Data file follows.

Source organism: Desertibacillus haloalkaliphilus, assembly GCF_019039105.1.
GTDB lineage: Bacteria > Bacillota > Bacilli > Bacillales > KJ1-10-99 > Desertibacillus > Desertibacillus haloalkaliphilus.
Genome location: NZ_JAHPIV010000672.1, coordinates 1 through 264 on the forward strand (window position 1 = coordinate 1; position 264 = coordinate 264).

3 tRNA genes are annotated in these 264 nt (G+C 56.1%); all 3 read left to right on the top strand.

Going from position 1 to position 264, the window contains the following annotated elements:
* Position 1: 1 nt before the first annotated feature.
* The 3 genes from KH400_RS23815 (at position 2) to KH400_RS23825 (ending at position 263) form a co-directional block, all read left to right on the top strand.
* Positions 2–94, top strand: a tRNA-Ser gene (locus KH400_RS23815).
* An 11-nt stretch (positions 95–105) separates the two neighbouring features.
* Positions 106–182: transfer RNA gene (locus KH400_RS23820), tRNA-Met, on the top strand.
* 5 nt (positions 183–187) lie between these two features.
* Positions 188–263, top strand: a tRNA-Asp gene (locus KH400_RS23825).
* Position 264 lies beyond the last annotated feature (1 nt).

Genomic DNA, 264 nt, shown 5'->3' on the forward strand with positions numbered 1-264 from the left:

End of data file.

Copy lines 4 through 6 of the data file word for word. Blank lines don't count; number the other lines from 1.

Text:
3 tRNA genes are annotated in these 264 nt (G+C 56.1%); all 3 read left to right on the top strand.

Going from position 1 to position 264, the window contains the following annotated elements:
* Position 1: 1 nt before the first annotated feature.